Fandom, Mob Mentality, and Outsourced Identities
Fandom is a funny thing. We bond over our love of fictional characters, distant universes, meticulous lore, and the way these things inspire and excite us. They bring people of all kinds of disparate backgrounds together. People who have never met and know nothing else about each other have an instant connection on common ground when they find out that they both love Star Wars, DC comics, or whatever fictional property comes to your mind. Meeting someone that loves a character you love, whether it’s Luke Skywalker or Roland Deschain, is like meeting a friend of a very good friend. You automatically share a history. Fans have an awesome ability to come together over just about anything, instantly forming a bond because you both think that even though Picard is awesome, no one beats Kirk (it’s true).
Fandom can bring people together in a great way, because people who otherwise wouldn’t interact have an instant connection and can become close friends or part of a community.
But fandom isn’t limited to just having the same tastes. Fandom opens the door to forge lasting friendships and communities. Fictional properties facilitate lasting human relationships, the sharing of life, and a sense of genuine belonging and being valued by others. We come together as fans, and we can become friends, learning about each other and becoming part of each other’s lives. People meet their spouses this way. Love of science fiction characters can be the start of a closely-knit group that trusts each other in everything. My best friends and I spent countless hours of our formative years driving warthogs and sticking each other with plasma grenades, and when I needed them to drive through four states in the snow and rain to be in my wedding, they didn’t hesitate for a second. People better themselves and their lives because of these shared interests. It is a marvel of human nature, one that fans and creators of these properties should be quite proud of.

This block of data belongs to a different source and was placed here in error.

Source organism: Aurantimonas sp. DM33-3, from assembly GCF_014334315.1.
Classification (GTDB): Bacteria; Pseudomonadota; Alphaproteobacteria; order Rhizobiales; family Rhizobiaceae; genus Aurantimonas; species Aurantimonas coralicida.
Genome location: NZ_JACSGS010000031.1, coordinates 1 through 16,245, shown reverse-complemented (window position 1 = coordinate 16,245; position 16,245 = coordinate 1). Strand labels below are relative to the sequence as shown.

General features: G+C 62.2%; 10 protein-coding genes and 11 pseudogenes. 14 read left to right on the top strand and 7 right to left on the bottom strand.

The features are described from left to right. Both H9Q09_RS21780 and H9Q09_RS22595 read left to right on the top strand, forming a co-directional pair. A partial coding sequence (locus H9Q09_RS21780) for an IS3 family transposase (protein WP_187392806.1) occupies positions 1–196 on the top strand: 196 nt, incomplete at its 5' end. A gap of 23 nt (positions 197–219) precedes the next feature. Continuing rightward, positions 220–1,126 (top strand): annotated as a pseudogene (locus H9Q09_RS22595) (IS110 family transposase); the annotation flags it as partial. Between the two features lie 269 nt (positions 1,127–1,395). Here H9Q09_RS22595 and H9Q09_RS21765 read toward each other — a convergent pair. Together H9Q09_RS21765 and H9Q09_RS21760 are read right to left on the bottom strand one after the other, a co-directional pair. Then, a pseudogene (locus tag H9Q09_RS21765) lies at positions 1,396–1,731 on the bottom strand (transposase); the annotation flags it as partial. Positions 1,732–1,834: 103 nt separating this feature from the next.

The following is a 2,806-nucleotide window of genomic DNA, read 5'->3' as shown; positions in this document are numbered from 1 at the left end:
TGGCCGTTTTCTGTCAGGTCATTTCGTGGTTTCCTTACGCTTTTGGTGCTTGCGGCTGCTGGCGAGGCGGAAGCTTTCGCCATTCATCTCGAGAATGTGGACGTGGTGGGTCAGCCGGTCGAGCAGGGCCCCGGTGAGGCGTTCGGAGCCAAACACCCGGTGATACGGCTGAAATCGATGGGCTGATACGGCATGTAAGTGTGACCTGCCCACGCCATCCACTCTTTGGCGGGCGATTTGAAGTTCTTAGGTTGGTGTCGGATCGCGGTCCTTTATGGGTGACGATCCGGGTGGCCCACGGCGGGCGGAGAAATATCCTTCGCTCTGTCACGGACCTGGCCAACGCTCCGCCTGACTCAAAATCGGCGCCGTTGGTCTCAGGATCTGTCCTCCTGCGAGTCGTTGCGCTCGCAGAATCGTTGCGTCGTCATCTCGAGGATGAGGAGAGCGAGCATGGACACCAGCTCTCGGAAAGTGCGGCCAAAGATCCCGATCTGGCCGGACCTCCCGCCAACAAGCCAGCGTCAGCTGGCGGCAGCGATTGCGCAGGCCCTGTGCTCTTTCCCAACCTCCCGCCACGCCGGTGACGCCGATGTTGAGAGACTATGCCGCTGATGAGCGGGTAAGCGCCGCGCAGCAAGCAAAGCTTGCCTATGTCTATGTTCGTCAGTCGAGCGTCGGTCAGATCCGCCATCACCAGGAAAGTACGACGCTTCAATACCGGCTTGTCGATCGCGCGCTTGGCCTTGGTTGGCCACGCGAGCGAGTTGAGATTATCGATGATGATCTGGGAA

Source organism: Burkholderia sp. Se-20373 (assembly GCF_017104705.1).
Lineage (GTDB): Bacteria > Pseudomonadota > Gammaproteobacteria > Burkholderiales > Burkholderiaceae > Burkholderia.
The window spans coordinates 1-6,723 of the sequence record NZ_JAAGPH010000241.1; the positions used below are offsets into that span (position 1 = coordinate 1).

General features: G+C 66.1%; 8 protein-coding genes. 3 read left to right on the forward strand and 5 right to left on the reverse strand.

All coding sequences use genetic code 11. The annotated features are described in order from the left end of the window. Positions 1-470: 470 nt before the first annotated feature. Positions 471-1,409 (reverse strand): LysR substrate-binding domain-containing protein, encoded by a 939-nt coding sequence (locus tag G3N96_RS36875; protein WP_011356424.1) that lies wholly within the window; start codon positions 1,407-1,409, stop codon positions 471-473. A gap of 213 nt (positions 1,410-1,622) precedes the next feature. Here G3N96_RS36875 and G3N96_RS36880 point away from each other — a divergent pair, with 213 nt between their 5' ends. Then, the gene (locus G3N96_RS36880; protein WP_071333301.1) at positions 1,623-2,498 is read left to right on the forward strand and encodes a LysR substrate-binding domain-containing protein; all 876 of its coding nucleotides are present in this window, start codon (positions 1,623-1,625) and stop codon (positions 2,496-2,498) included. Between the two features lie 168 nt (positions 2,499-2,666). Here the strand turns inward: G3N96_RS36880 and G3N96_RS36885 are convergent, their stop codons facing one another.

The need to belong and to be valued is basic for humans. We can’t thrive without having these needs met. We are communal, we are meant to be in groups. Fandom and shared interests are a great way to facilitate this.
Life is relationships. Whatever we are, whatever our current state, we can trace it back to our relationships. Relationships are a huge part of our identity. We love, and we are loved by, other people. Fandom is often a way to meet and get to know these people that become so important in our lives.
But it goes badly when we let it take too prominent a place.
The value of fandom is that we can make connections with others and meet our basic needs of belonging and being valued within those groups. But sometimes we try to fill these voids with fandom itself. Instead of making connections and valuing and being valued by others, we try to root our value in things we cheer for. We deeply identify as a fan of something, instead of being an important member of a group that shares that fandom in common. Our identity is outsourced to what we like, and it rises and falls with it.